25/09/2020: “Martha” by Tom Waits

‘Martha’ is taken from Waits’ 1973 debut album, Closing Time. If you’re a Tom Waits fan, you’ll notice immediately that his voice, by his standards, is clear as a bell.

In fact, on a scale from butter and silk to gravel and whiskey, this only comes in at dust and wine. There’s some light distortion but otherwise, he sounds fine.

The song is otherwise laid out very simply. The main accompaniment to Wait’s inimitable vocals is a piano. Later, a delicate string arrangement comes in to add another layer of depth. No drums. Just harmony.

The lyrics are poignant – it’s about an man reminiscing about a woman he was going out with, and still loves. The sad part is that they are both married, adding a heavy cloak of wistfulness to proceedings.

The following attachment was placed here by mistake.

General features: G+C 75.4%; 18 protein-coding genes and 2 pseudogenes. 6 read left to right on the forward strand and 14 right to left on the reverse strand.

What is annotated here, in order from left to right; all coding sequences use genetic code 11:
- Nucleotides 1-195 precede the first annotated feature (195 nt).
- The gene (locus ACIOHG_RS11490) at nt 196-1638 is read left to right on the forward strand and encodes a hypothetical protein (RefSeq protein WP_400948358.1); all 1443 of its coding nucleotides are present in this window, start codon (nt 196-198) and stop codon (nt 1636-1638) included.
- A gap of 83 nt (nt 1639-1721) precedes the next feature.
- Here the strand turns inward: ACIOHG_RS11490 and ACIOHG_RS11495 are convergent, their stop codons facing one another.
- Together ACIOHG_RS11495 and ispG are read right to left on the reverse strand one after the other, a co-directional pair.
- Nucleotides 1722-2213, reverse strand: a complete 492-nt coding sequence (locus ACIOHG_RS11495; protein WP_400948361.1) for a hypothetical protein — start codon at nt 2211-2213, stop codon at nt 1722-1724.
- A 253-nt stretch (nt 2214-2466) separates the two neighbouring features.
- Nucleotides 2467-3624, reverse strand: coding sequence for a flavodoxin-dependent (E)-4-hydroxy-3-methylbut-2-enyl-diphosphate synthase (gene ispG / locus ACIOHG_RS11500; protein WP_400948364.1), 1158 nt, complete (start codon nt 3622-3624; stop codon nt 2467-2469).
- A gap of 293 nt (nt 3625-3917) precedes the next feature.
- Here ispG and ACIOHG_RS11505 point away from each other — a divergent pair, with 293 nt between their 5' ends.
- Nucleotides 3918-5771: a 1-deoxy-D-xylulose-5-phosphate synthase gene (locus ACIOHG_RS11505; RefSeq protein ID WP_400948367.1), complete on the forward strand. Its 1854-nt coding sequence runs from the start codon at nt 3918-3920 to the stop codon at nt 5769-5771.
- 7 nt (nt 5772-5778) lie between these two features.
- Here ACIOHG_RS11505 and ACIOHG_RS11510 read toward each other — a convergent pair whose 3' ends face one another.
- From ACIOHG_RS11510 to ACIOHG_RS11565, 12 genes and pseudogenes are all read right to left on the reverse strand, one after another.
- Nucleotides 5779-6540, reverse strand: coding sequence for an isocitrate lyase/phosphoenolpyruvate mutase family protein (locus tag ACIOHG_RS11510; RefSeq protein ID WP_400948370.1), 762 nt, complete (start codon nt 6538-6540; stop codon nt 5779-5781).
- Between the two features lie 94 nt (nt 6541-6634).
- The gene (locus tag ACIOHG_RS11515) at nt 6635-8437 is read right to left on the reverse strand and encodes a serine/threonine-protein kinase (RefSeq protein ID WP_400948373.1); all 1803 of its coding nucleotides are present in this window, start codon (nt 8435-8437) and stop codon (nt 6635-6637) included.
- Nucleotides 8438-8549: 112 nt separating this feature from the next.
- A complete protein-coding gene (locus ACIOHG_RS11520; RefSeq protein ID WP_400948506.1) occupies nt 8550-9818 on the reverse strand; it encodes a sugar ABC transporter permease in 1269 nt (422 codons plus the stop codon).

18/09/2020: “A Andorinha Da Primavera” by Madredeus

Madredeus could loosely be said to be a Portuguese folk band. They come from a tradition of fado music, which is a distinctive style of mixed guitar/stringed instruments, and depressing/beautiful female vocals. Take your pick.

The style is incredibly old, soaked through with centuries worth of tear-soaked tradition.

This one has a xylophone or marimba of some kind, adding further notes of pleasant but haunting contemplation.

The song has a soothing quality that is reminiscent of Muzak, or elevator music. Which isn’t to say that this song is bland – quite the contrary. It’s a very rich, full and deep song.

The piece was released in 1997 on O Paraiso.